A drift of fragrant petals, a bench, a quiet invitation to unwind, and let go. Escape
Tomorrow is Ukrainian Orthodox Easter. Khrystos voskres! is the greeting you give your friends and relatives. (Christ is risen!) It’s like a little ritual. Then the gentlemen kiss you three times on the cheek. A lovely spring greeting.
The photo is of a madonna created by artist Oksana Mas. It is created entirely of “pysanki” the Ukrainian traditional Easter Egg. It is installed at St. Sophia’s in Kyiv, Ukraine. She has done many installations, and I find them fascinating.
When I was a girl we’d color eggs with vinegar and food coloring, or those little kits you got from the grocery store. My grandmother would tell me of the beautiful eggs from the old days, but I didn’t see them until I was older and met someone who made them. He made one for me and I carried it with me for a long time. I had heard there was a tradition that the pysanki carried the luck of the house. A piece of fragile luck, indeed. My “luck” broke during a move to South Dakota.
Since moving to this part of the world I see elaborate eggs, everywhere. I even have a collection of them. Some are dyed, some painted, some are fragile eggs, some are wooden, they are wrapped in ribbon and wire. Each a little piece of beauty. I have found them in Poland, Czech Republic, Slovakia, Ukraine, and Romania. I’m told you can tell the region it’s from by the design, but I am not that much of an expert, but they do speak to me of the need to create, to express yourself, and bring beauty into your home. Even if that art, that beauty is created on a humble egg.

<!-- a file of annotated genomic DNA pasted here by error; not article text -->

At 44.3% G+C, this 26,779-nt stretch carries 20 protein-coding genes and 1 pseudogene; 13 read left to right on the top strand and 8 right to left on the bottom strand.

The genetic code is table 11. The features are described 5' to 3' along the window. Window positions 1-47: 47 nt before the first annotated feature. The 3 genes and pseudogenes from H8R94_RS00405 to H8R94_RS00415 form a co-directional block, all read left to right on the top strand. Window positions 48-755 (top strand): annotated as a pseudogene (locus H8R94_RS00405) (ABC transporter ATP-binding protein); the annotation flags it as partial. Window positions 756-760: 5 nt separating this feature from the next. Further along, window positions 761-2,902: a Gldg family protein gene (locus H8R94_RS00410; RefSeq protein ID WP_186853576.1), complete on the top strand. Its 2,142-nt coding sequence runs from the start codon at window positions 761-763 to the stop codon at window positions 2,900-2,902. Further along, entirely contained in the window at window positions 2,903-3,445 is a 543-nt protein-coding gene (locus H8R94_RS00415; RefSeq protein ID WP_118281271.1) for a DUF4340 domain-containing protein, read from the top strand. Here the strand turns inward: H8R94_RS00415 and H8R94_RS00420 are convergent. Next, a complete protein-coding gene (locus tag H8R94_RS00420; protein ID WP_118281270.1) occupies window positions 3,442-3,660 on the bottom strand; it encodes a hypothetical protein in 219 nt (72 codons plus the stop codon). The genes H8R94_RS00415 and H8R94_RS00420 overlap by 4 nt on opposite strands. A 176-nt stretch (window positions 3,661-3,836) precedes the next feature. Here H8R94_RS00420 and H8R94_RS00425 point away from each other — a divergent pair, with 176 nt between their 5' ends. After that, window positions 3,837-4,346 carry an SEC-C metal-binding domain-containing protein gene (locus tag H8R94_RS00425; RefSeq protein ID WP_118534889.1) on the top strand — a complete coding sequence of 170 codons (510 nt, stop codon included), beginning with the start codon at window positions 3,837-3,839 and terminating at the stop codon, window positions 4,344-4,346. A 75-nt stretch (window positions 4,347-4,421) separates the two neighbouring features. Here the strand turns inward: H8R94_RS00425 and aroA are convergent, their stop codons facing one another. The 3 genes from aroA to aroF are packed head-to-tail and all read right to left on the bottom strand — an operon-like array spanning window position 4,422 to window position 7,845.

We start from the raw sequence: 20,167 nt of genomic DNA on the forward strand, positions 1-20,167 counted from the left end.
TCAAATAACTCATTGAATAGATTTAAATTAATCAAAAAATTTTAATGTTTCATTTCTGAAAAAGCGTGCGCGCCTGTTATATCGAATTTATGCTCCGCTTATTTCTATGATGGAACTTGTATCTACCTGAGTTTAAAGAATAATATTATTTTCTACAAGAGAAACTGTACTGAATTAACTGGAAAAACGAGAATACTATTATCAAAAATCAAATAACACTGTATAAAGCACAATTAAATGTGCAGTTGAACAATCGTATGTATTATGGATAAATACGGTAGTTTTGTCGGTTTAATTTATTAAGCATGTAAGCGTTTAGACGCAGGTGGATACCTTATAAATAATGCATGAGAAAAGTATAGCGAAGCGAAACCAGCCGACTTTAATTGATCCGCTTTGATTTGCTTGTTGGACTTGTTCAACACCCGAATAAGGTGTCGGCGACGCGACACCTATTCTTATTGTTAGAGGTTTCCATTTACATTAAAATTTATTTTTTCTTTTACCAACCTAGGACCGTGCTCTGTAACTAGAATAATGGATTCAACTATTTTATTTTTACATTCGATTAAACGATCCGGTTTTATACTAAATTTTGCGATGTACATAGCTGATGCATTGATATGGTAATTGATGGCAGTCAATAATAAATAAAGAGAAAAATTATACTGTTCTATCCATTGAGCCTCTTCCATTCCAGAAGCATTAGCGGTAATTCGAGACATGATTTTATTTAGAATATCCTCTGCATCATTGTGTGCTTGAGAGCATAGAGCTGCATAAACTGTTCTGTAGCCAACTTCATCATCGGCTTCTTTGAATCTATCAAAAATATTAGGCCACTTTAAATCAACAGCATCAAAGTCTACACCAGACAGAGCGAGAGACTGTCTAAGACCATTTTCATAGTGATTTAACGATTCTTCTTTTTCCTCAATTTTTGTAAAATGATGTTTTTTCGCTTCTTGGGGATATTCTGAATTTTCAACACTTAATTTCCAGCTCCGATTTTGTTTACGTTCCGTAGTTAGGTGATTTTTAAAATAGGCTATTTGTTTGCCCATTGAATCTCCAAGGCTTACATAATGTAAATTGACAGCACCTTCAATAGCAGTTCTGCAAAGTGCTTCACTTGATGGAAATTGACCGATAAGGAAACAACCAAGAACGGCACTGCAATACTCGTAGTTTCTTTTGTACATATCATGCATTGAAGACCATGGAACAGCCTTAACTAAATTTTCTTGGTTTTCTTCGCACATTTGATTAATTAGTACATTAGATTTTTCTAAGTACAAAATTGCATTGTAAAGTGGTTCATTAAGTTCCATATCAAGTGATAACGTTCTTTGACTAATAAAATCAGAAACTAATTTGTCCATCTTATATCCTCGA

Here’s wishing you beauty and peace on this lovely Easter Saturday.
One thing that totally irritates me is forced intimacy. I don’t mean sexual intimacy, although forced sexual intimacy would be a whole different topic. What I’m talking about is the “hon”, “dear” and even “sis” or “sister” that people might claim. The whole idea that I might be your “sister” based on some shared interest or shared belief just boggles my mind. To me that word carries power, meaning. And to fling it about so casually, attaching it to people you’ve just met, is just ridiculous. So, I wrote this little piece. And since I had nothing else written, and I’m determined to write every day, I will share this bit of prose:
Are you my sister?
Have you held me in your arms at the side of a dirt road as my world crumbled into glittering pieces at my feet?
Have you heard the scream of utter despair that rose from somewhere deep in my wounded soul, and still held on?
Have you washed the stiff blood from my hair, fighting the tightening in your belly at the sight and the smell, but still, carefully, and with love, worked till the blood was gone?
Have you left home, and family, and husband to sit in an old rocker beside the couch where I lay, for three days, dead to the world, horrified, shocked, numb, and each of you in turn came, and sat, demanding nothing but that I walk through that pain, and emerge to your embrace on the other side?
Have you held my face in your hands and looked into my eyes and seen the pain and darkness there and not turned away?
Have you put raw wool into my hands, and shown me how to card, so that mindlessly I could pull and straighten the wool while the pain of such horrendous betrayal clawed at my heart and soul?
Have you danced with me in the woods, laughing and singing, and shared the cup in perfect love and perfect trust?
Truly, the women who answer yes to these questions are my sister. To call any other “sister” or to allow them to call me “sister” belittles what these women have done for me. It takes away from who they have been, and continue to be, in my life.
A sister is one who walks through the fire with you, knowing she too will be burned, but faces that pain, with quiet courage, and takes your hand, and steps into the flames.
Are you my sister?